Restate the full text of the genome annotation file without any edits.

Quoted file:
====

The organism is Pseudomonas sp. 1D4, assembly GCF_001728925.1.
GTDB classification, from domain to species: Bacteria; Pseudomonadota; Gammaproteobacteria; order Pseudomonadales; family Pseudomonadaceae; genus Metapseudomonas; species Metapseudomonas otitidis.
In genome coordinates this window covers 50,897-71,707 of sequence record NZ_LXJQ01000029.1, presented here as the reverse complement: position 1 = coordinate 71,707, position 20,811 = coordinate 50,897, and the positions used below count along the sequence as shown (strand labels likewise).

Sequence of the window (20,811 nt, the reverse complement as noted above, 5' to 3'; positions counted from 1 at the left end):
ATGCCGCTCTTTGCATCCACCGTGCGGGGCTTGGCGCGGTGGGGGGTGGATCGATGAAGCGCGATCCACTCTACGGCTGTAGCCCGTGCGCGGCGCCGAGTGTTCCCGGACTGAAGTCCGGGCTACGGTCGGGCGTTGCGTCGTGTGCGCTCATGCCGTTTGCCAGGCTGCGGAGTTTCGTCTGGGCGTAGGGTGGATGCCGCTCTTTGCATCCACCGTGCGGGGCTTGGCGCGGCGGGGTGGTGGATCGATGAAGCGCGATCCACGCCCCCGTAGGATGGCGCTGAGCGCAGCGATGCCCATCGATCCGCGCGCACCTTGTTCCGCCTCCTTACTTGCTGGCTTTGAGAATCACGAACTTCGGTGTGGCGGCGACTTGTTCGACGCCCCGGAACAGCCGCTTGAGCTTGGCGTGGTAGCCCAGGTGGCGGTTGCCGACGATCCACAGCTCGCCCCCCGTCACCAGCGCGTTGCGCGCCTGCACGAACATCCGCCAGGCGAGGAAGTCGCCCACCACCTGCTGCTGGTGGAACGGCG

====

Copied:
The organism is Pseudomonas sp. 1D4, assembly GCF_001728925.1.
GTDB classification, from domain to species: Bacteria; Pseudomonadota; Gammaproteobacteria; order Pseudomonadales; family Pseudomonadaceae; genus Metapseudomonas; species Metapseudomonas otitidis.
In genome coordinates this window covers 50,897-71,707 of sequence record NZ_LXJQ01000029.1, presented here as the reverse complement: position 1 = coordinate 71,707, position 20,811 = coordinate 50,897, and the positions used below count along the sequence as shown (strand labels likewise).

Sequence of the window (20,811 nt, the reverse complement as noted above, 5' to 3'; positions counted from 1 at the left end):
ATGCCGCTCTTTGCATCCACCGTGCGGGGCTTGGCGCGGTGGGGGGTGGATCGATGAAGCGCGATCCACTCTACGGCTGTAGCCCGTGCGCGGCGCCGAGTGTTCCCGGACTGAAGTCCGGGCTACGGTCGGGCGTTGCGTCGTGTGCGCTCATGCCGTTTGCCAGGCTGCGGAGTTTCGTCTGGGCGTAGGGTGGATGCCGCTCTTTGCATCCACCGTGCGGGGCTTGGCGCGGCGGGGTGGTGGATCGATGAAGCGCGATCCACGCCCCCGTAGGATGGCGCTGAGCGCAGCGATGCCCATCGATCCGCGCGCACCTTGTTCCGCCTCCTTACTTGCTGGCTTTGAGAATCACGAACTTCGGTGTGGCGGCGACTTGTTCGACGCCCCGGAACAGCCGCTTGAGCTTGGCGTGGTAGCCCAGGTGGCGGTTGCCGACGATCCACAGCTCGCCCCCCGTCACCAGCGCGTTGCGCGCCTGCACGAACATCCGCCAGGCGAGGAAGTCGCCCACCACCTGCTGCTGGTGGAACGGCG